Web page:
Boost Your Biosecurity for the Best Protection

By Lorraine Stevenson-Hall, Biosecurity & Stakeholder Relations Lead

A recent series of five African Swine Fever (ASF) Action Week webinars hosted by USDA-APHIS, highlighted that biosecurity is still the strongest line of defence against ASF. Biosecurity is still your best defense against any disease.

You may already have an active biosecurity plan in place to protect your farm against disease, but have you evaluated it in light of the latest disease threats that are in your area? A mistake that many producers make is not matching their biosecurity plans to the most common diseases in their area, says Dr. Pablo Moreno, DVM, Swine Veterinary and Production International Service LLC.

An effective plan starts with a site-specific biosecurity risk analysis. Whether you already have practices in place, or you want to implement a basic plan, an analysis of the risks to your farm is a good place to start.

Risks come from both inside and outside the farm. External risks are events that could bring disease onto the farm, like pig movements and feed deliveries and how frequently those happen. Internal risks are activities that cause contamination within an operation, like handling of sick animals and manure management. The Pork Information Gateway provides basic questions to ask and help you identify risks when developing your plan.

Dr. Moreno recommends constantly evaluating your biosecurity through daily observation, plus a general overall assessment every six months. Here are four key areas to review1:

  1. Restrict access to your operation
    • Keep non-essential personnel out of your barns; allow entry for authorized persons only.
    • Gate all farm entrances and put locks on all gates and doors.
    • Use downtime charts and health screening questions to automate entry.
    • Keep up to date, accurate visitor records that include entry and exit of people and vehicles.
    • Digitize your visitor records for faster traceback.
  2. Animal health management
    • Monitor herd health daily for signs of illness.
    • Work with your veterinarian to ensure you have a response plan in place for suspected cases of reportable or contagious diseases.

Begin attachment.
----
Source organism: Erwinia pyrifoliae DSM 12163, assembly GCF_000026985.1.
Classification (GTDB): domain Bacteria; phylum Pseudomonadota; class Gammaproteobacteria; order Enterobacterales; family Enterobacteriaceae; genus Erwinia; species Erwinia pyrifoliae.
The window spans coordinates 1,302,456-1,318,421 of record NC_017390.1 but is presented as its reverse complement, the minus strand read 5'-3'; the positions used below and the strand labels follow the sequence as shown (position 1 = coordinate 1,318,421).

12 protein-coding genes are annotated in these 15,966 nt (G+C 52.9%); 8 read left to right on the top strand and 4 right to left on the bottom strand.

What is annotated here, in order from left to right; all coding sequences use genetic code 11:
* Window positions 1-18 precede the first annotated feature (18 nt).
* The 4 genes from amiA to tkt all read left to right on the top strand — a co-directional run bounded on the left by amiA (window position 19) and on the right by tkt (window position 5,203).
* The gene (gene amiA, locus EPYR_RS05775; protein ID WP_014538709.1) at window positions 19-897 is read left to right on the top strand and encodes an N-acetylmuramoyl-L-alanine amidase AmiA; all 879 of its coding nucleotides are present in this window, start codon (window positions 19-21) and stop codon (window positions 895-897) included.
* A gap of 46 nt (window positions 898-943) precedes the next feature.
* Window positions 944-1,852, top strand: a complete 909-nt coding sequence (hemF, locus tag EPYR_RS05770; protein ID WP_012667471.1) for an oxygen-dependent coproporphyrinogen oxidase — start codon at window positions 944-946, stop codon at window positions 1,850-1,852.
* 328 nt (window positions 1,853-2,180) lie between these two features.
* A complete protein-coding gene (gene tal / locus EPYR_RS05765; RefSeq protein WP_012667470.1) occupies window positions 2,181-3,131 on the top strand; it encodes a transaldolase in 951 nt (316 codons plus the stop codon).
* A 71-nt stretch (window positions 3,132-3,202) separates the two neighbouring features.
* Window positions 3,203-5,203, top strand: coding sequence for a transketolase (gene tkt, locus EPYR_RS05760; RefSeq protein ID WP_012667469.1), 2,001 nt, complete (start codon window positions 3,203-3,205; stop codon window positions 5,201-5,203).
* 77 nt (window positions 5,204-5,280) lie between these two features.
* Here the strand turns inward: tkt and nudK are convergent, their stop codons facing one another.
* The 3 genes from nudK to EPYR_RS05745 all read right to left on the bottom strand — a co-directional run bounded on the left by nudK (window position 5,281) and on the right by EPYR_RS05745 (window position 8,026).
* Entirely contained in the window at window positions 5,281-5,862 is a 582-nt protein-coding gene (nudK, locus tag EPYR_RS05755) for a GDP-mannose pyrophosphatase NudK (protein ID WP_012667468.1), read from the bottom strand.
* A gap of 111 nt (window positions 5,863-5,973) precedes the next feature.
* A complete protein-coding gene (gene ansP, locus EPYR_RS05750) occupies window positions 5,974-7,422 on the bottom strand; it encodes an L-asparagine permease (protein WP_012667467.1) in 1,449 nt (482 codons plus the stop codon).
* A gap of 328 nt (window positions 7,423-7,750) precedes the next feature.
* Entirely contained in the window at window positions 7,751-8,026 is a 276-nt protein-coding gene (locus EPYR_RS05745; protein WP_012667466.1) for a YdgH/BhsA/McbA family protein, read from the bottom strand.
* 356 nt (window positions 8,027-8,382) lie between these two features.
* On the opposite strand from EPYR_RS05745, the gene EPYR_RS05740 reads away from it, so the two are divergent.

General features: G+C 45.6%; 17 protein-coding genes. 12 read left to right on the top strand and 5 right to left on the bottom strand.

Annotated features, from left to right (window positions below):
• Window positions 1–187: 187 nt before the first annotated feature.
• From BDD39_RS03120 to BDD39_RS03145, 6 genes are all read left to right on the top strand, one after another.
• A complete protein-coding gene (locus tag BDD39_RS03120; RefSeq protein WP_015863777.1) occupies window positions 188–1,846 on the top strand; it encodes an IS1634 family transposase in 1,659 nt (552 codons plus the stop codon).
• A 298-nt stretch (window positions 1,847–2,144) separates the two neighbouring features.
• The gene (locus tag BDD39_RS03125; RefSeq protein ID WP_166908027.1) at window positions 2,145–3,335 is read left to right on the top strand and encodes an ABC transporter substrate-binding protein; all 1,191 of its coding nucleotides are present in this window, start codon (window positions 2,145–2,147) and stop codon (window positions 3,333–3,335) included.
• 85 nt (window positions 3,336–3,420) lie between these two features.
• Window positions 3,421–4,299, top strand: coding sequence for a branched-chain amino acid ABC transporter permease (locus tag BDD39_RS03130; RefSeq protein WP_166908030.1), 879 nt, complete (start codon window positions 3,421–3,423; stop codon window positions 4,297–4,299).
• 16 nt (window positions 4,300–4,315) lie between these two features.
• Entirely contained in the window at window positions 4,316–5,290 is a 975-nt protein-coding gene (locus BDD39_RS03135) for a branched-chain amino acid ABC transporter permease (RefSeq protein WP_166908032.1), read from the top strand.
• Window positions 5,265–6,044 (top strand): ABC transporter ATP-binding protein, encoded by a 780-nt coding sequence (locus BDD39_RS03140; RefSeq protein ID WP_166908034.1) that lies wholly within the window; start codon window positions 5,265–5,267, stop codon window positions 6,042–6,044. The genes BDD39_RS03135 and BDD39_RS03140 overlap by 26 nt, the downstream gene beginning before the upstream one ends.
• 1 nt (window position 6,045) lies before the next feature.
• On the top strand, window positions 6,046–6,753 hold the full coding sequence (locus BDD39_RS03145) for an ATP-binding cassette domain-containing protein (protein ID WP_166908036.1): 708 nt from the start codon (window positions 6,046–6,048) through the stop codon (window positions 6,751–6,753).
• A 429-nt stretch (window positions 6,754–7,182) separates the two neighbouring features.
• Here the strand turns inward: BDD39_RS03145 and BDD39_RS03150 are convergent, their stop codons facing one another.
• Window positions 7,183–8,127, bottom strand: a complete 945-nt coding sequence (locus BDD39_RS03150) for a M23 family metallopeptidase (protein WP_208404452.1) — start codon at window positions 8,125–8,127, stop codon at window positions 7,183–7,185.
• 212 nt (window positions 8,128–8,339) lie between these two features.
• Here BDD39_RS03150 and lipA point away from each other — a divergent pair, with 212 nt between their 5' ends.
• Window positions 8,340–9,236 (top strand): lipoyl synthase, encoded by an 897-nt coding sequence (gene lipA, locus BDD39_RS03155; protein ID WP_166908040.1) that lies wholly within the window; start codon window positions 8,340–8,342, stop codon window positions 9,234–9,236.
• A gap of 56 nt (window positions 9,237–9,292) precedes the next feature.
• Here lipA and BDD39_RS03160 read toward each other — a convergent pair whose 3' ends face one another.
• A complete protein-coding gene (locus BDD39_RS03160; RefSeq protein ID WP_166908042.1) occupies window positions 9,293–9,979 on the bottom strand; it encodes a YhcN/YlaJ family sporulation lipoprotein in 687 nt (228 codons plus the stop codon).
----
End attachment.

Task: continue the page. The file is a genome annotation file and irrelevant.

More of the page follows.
• Identify all animals and keep records of animal movements onto and off of your farm.
    • Isolate sick animals; conduct daily activities with young animals and healthy animals first.
    • Limit introduction of new pigs to the herd and have a plan for quarantining new animals.
  3. Operational practices
    • Make sure employees and visitors wear clean, dedicated boots and coveralls.
    • Anyone entering a barn should be required to shower in (and out if possible).
    • Ensure livestock haulers coming onto the property have washed, sanitized and preferably baked their vehicles between farms.
    • Clean and disinfect all vehicles and equipment entering and leaving the farm property.
    • Have a communication and action plan in place with your processor that is understood by all employees if disease is suspected.
  4. Plan, train and communicate
    • Conduct a disease outbreak practice run with your employees, veterinarian and anyone else authorized to enter the property.
    • Ensure that you have contact information handy, including for your veterinarian, producer organization, government agencies, your processor and insurer (if applicable).
    • Re-evaluate your biosecurity plan on a regular basis to identify new or heightened risks and areas for improvement.
    • Have clear, instant and easy to use communication methods to use with employees.

Need help evaluating your biosecurity? Farm Health Guardian can help. Farm Health Guardian is a new solution to restrict access, screen entry, and record movement of people and vehicles onto and off of your farm. It will give you greater visibility of your farm and ensure visitor and movement records are up to date, accurate and available quickly when needed.